Elizabeth Cayton is our heroine, Daria.  Adrian Zmed is not our hapless token dude, Rik, but Carl Horner is.  Don Scribner is our dastardly villain, Zed, who is moments away from discovering that Daria and Rik have been running freely through the jungle all night unless they can somehow make him believe that they have, in fact, been innocently fornicating in an empty castle bedroom.  “We’d better make this convincing,” our heroine says…

And they don’t.  For one thing, they never remove their pants.  Don’t even pretend to hike them down a little.  But even this doesn’t compare to the godawful one-sided thrashing and moaning being done by our heroine while our hero just lies there half asleep trying to figure out what to do with a girl he didn’t have to inflate first.  Despite the fact that even junior high school kids aren’t buying it, Zed appears satisfied with this as he peeks through the door, after which he struts away and tries not to ponder the fact that later on, he’ll be smart enough to sidestep a trap that the others have spent nearly ten minutes of screen time setting up, only to walk into The Galaxy’s Most Obvious Punji Stick during the very next frame.

As soon as Zed leaves, clueless dope Rik manages to fall off the bed.  Apparently, Daria thinks this is a real turn on, because she then hauls his dead weight carcass back up on to the bed and decides to stop pretending (unless you count the whole pants thing… oh, nevermind).  The script may claim that the creatures outside are zombies, but for this scene, my money’s on Rik and Daria.  They are literally so lifeless here that their little interlude borders on necrophilia.  If it weren’t for the fact that he moves his arm a little, Carl Horner looks to be completely asleep, and Elizabeth Cayton looks less like a woman in back arching ecstasy than one who’s about to pitch forward in a dead faint.  However, like so much else in this movie, what on the surface can only be described as a train wreck with boobs (yes, frat boys, you get the topless payoff frame you’ve been waiting for) ends up being inexplicably hilarious.  The scene is so soporifically bad that it really is nearly impossible to not laugh at it.

To top it all off, The Big Sex Scene is followed up by The Horrible Afterglow Dialogue, wherein Daria makes the either dubious or ironic (take your pick) declaration that Rik made her feel alive again, and Rik, in turn, replies that he could die today with no complaints.  There’s no loud crack of thunder or flash of lightning on the tail end of that line, but you can safely assume that this is less of an oversight on anyone’s part than it is a side effect of the film’s limited budget.   Grim Reaper, cleanup on Aisle 5…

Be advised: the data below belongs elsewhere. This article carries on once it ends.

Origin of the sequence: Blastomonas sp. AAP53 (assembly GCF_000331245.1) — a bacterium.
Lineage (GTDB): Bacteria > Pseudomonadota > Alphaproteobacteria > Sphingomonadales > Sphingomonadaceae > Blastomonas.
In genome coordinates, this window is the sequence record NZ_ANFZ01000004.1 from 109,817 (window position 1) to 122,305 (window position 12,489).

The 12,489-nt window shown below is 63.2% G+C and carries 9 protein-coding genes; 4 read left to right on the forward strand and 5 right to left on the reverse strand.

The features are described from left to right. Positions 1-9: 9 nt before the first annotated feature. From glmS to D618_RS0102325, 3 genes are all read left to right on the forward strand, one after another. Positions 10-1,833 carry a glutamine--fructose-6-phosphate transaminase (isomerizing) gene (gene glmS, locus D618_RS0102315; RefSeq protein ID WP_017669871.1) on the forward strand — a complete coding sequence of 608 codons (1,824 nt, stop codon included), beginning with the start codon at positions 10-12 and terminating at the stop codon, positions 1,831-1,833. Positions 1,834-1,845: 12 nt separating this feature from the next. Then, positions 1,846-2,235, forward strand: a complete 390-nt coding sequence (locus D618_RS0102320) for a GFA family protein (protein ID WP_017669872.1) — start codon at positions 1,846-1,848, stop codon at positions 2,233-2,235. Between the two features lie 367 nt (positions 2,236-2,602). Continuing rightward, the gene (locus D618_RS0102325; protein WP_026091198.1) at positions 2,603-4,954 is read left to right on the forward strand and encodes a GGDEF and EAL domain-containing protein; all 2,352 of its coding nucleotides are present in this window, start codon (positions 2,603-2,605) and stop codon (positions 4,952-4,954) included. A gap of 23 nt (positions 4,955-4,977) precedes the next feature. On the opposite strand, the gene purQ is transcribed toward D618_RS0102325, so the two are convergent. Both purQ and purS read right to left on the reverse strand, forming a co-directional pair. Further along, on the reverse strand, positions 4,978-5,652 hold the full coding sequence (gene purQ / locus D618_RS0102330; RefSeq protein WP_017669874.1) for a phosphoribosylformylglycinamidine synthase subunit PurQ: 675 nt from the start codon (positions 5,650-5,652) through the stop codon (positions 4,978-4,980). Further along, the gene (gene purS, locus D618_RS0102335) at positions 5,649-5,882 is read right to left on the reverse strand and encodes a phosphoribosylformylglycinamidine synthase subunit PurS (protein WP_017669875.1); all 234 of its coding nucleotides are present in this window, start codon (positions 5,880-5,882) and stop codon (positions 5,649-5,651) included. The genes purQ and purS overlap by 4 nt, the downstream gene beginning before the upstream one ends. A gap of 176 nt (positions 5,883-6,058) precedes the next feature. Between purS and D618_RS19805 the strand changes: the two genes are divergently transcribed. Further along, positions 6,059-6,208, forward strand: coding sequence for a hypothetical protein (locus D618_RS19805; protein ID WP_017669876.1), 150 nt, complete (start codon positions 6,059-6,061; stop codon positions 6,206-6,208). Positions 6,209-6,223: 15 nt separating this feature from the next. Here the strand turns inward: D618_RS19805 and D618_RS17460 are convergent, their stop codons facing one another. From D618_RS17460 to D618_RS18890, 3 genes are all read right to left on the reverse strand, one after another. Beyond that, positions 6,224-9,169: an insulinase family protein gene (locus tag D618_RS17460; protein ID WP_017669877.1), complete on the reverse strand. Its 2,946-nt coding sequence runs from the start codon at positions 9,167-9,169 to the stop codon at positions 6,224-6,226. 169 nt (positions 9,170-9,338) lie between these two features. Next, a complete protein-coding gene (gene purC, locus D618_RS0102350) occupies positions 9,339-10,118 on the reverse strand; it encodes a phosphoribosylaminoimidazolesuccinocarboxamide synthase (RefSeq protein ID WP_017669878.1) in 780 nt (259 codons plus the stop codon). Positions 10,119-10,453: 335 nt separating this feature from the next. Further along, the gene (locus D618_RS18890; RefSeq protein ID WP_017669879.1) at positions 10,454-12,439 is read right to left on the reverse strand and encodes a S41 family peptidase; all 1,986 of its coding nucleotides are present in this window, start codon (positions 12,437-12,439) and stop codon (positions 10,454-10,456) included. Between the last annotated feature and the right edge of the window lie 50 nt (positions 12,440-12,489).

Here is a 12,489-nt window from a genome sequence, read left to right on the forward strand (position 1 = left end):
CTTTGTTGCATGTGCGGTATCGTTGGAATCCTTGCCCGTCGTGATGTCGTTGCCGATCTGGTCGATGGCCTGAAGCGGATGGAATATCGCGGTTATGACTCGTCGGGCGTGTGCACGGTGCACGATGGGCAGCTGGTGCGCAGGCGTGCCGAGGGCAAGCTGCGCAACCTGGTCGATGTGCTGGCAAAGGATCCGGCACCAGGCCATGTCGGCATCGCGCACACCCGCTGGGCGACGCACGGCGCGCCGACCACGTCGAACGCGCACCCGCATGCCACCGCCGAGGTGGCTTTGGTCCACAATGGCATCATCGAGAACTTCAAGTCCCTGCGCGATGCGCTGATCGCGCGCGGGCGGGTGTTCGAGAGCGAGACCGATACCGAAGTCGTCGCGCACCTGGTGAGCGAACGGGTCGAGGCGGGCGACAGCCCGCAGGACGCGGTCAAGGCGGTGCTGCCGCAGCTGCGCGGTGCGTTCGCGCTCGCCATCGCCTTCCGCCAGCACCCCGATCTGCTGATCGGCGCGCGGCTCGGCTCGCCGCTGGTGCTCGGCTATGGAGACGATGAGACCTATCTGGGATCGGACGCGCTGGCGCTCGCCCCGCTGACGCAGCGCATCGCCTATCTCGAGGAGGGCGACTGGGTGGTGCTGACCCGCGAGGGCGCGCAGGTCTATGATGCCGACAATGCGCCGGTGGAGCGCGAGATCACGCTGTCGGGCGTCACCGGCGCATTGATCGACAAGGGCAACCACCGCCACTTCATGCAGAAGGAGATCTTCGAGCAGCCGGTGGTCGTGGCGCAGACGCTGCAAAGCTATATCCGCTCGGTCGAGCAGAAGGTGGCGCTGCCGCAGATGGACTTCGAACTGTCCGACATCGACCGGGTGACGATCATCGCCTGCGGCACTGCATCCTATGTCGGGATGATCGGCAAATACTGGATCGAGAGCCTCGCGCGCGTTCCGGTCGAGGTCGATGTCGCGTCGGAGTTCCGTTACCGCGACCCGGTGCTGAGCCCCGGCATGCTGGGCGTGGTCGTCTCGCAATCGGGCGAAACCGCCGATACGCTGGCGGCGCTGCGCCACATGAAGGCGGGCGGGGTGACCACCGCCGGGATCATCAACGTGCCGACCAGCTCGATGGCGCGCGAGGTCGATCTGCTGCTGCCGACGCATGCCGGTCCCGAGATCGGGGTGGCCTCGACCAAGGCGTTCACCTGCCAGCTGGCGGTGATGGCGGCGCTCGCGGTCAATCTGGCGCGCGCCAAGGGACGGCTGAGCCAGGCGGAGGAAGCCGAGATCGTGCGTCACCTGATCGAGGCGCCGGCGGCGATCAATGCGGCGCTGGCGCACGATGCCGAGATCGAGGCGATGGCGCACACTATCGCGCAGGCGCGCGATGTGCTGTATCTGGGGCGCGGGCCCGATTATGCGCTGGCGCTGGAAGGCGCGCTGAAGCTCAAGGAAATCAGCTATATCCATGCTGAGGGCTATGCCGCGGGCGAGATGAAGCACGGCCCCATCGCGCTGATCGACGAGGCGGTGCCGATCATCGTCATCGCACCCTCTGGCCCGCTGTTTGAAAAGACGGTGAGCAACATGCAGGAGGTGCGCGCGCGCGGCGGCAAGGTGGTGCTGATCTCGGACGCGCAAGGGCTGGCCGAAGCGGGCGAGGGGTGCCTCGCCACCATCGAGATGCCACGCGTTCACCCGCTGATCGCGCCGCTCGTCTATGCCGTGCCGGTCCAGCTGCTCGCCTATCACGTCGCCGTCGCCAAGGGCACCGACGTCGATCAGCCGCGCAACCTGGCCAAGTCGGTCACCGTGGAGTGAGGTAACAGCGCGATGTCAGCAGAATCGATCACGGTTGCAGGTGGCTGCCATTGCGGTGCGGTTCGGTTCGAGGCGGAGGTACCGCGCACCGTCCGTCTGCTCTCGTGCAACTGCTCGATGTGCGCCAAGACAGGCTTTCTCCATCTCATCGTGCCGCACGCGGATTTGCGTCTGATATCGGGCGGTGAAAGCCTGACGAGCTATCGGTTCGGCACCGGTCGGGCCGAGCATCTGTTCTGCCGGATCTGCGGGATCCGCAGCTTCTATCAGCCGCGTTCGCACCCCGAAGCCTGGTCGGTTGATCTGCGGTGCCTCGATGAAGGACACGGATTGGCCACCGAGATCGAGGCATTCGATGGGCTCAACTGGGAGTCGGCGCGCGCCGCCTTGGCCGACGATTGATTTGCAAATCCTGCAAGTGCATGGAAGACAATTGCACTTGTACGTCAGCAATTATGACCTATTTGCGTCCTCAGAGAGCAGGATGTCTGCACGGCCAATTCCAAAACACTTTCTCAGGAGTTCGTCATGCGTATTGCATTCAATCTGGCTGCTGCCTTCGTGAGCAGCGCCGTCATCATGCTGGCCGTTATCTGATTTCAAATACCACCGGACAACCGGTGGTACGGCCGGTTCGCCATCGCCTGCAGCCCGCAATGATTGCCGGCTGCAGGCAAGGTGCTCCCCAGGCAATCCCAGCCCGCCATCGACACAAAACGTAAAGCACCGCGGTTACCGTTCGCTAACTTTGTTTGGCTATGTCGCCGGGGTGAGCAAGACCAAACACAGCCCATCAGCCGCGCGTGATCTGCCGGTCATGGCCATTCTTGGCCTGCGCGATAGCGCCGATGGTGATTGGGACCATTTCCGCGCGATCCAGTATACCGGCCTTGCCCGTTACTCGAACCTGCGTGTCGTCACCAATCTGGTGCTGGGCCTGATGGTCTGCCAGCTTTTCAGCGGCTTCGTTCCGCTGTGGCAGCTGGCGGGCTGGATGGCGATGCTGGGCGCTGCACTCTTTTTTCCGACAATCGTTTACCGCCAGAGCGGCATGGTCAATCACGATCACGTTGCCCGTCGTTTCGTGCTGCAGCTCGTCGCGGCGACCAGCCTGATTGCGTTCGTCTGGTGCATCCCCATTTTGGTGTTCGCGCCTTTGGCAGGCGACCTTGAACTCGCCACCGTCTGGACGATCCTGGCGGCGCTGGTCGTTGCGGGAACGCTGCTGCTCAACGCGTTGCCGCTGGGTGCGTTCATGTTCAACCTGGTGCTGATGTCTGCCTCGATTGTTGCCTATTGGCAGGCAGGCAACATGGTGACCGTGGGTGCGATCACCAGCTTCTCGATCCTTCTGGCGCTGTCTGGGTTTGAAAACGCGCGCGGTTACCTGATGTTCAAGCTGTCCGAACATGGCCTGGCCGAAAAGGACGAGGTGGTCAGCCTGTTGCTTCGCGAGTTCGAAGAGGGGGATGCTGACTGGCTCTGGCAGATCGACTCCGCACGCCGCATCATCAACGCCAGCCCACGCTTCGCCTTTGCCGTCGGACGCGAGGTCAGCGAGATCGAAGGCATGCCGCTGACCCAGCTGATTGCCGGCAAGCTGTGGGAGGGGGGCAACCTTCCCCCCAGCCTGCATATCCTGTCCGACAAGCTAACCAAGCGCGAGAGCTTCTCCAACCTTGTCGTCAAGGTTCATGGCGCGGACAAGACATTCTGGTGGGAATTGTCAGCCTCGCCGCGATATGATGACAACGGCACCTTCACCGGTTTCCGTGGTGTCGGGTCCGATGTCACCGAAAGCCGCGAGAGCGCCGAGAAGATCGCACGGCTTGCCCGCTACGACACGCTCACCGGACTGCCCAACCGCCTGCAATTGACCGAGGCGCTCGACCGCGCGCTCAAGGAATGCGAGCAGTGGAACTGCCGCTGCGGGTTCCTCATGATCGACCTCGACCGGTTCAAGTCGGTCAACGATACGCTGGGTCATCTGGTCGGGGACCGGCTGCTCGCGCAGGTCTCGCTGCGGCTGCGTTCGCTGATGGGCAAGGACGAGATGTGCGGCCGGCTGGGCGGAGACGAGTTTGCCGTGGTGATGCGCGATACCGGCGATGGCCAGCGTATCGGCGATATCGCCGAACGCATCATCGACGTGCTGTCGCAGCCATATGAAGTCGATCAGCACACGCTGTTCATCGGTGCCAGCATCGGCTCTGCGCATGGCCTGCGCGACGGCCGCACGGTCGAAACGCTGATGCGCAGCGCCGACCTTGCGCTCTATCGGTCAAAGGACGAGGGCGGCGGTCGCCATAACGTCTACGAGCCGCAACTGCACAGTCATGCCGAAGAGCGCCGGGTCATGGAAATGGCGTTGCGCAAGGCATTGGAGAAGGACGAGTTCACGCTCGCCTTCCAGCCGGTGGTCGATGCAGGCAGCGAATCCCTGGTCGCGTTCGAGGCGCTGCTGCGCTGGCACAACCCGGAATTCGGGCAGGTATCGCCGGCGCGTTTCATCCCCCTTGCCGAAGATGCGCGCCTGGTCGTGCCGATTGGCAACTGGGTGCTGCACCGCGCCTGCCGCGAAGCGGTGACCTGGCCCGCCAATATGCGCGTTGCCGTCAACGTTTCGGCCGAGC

When all is said and done, though, the cheez is the charm.  No one who picks up a movie with a title like Slave Girls From Beyond Infinity should be expecting to take it seriously, and neither, for most part, do the people making the film.  But they don’t go to the opposite extreme and insult the audience’s intelligence, either.  They have jobs to do, and they do them, albeit with varying levels of success.  They have fun with the movie without rolling their eyes at it.  Sure, Brinke Stevens is better than the dialogue she’s made to read (and certainly better than her death scene), but she has respect for what she does and the fact that someone’s going to pay to see the end result.  That can’t be said for a lot of seven figure Hollywood types in their quarter billion dollar budget hypebusters.  Elizabeth Cayton won’t be bringing home an Oscar anytime soon (especially now that she quit her acting career), but even understanding that the target audience is more interested in her golden globes than anything that might come out of her mouth, she still takes the idea that she’s playing a bikini-clad super mercenary type and runs with it.  (Except, of course, while she’s on top of Carl Horner, but I’m not really sure I can fault her for that.)  Sure, the mutant alien zombies wear sneakers and pretty much show up from nowhere, but hey!  Mutant alien zombies!  It’s these sorts of little things that make Slave Girls From Beyond Infinity the type of low budget cheez that can be watched over and over and over again.

Bottom line, I’m ready to watch it again right now.

Doom Cheez Cinema is now Cinema on the Rocks. Thank you for your support!

Tweet this page!

- Reviewed by Ziggy Berkeley, September, 2011

You can email Ziggy at ziggy@cinemaontherocks.com. You can also find us on Facebook.


- copyright 2000-2016, Ziggy Berkeley and Cinema on the Rocks, all rights reserved.

Promotional/still images copyright their original authors. If you're going to drink, please do so legally and responsibly. Thanks.